Photographed by Norman Eales. Text by Deirdre McSharry.

Scanned by Miss Peelpants from Cosmopolitan, March 1972.

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To Arms!

To Arms

We’ve found bracelets by the score at prices you won’t mind paying. You can wear them by the dozen like they were going out of style to camp up anything else you might be wearing!

Photographed by Errol Sawyer.

Scanned by Miss Peelpants from Petticoat, November 1973


Inspirational Editorials: Get Knitted

Knitted dress from The House of Worth. Hat at Brown's.

Knitted dress from The House of Worth. Hat at Brown’s.

Photographed by Sarah Moon. Styled by Cherry Twiss. Hair by Carita Salon.

Scanned by Miss Peelpants from The Daily Telegraph Magazine, November 14th 1969

Skinny cardigan in boucle acrylic by Lee Bender at Bus Stop. Ring from Kutchinsky. Gold ring by Ken Lane.

Skinny cardigan in boucle acrylic by Lee Bender at Bus Stop. Ring from Kutchinsky. Gold ring by Ken Lane.

White ribbed catsuit by Sally Levison. Brass belt from David Elliott. Ring by Kutchinsky.

White ribbed catsuit by Sally Levison. Brass belt from David Elliott. Ring by Kutchinsky.

Maxi coat and trousers knitted by Women's Home Industries. Roll neck sweater dress by Virginia. Hat by Cerruti.

Maxi coat and trousers knitted by Women’s Home Industries. Roll neck sweater dress by Virginia. Hat by Cerruti.

Marled knit polo neck sweater with sleeveless waistcoat by Biba. Leather belt by Cerruti.

Marled knit polo neck sweater with sleeveless waistcoat by Biba. Leather belt by Cerruti.


Inspirational Editorials: Pearls. The Why. The where. And the How.

Bolero of pearly circles, with pearly petals making a brassiere. By Felicity Bosanquet for Vendome, to order from Marian McDonnell, 45 South Molton Street, W1

Bolero of pearly circles, with pearly petals making a brassiere. By Felicity Bosanquet for Vendome, to order from Marian McDonnell, 45 South Molton Street, W1

Coming in, pearls in quantities to make an oyster shrink. But never well-bred strings, Felicity Bosanquet’s idea of wearing pearls is lavish. She loops and circles them into a bolero, a skirt, slings them monster-sized around her waist. Try pearls. They’re good for you. Cleopatra took hers internally, like a Disprin.

Photographed by Hans Feurer.

Scanned by Miss Peelpants from Queen, 25th June-8th July 1969

Big pearls make a belt with dangling silvery tassels. By Felicity Bosanquet for Vendome, from Marrian McDonnell. Pearl ropes wound round and round the leg - by Adrian Mann, £125 each, at Liberty's.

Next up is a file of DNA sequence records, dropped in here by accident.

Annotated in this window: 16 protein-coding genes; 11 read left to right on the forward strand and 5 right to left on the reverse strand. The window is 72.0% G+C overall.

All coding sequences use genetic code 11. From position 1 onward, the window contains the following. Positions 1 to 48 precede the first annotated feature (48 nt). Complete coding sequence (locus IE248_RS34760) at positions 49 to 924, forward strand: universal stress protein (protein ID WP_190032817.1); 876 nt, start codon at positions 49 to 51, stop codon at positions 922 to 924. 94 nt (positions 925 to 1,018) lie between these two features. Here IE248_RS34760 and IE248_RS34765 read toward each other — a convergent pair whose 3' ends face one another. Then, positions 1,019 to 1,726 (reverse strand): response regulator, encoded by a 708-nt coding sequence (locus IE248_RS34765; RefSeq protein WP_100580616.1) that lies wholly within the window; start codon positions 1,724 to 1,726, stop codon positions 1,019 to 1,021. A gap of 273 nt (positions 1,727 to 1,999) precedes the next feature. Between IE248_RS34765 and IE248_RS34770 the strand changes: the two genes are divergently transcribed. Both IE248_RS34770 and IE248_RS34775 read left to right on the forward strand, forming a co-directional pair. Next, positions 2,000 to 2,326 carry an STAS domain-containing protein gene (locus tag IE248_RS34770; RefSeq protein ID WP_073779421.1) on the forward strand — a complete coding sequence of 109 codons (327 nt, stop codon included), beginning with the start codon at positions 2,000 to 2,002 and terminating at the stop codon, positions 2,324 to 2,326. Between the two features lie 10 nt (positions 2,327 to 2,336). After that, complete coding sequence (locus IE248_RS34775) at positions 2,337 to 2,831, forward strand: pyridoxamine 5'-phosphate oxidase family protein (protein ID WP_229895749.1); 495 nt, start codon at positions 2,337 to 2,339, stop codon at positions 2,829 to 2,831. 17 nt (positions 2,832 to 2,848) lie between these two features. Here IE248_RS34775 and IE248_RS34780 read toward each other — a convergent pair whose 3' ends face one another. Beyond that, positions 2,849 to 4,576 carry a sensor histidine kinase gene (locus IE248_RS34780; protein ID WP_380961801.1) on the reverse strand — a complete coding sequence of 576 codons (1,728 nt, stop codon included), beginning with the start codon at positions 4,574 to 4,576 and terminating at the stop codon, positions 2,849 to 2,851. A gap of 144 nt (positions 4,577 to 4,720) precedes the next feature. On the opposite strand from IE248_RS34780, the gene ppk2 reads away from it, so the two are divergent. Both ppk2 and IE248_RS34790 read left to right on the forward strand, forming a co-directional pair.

Big pearls make a belt with dangling silvery tassels. By Felicity Bosanquet for Vendome, from Marrian McDonnell. Pearl ropes wound round and round the leg – by Adrian Mann, £125 each, at Liberty’s.

Skirted in pearls (You could slip a body-stocking on underneath, if you think it necessary). Swinging big and little circles, separate strings, by Felicity Bosanquet, to order from Marrian McDonnell.

Skirted in pearls (You could slip a body-stocking on underneath, if you think it necessary). Swinging big and little circles, separate strings, by Felicity Bosanquet, to order from Marrian McDonnell.


Starlet Nights

Upstaging madly in a flurry of feathers, flounces and faux jewels, our chorus line throws caution to  the wings and takes centre stage for a thousand and one glamour-puss nights, directed by Hamish Bowles, 19.

Left to right: Black taffeta dress by Murray Arbeid. Black velvet and rose fascinator by Stephen Jones. Black wool crepe sheath dress with feathers by Sheridan Barnett. Black marabou and ostrich feathered opera coat by Sheridan Barnett, from Roxy 25 Kensington Church Street. Mauve taffeta and velvet stripe dress by Murray Arbeid. Rose hat by Stephen Jones. Crystal drop earrings by Monty Don. Black sun-ray pleated lame and chiffon evening dress by Antony Price, to order from Ebony. Earrings by Andrew Logan.

Upstaging madly in a flurry of feathers, flounces and faux jewels, our chorus line throws caution to the wings and takes centre stage for a thousand and one glamour-puss nights, directed by Hamish Bowles, 19.

A fascinating little spread here, directed by a 19-year-old Hamish Bowles and featuring pieces by established designers like Sheridan Barnett, Murray Arbeid and the Antony Price I’d give my first born to own… Plus up and coming designers like Stephen Jones and Monty Don (yes, that Monty Don…). Plus the make-up was by iconic Sixties model, Maudie James. I’m not such a huge fan of Harpers and Queen in this period, but this spread is such a perfect combination of what had been and what was to come – which makes it a definite cut above the rest.

Photographed by Clive Arrowsmith.

Scanned by Miss Peelpants from Harpers and Queen, August 1983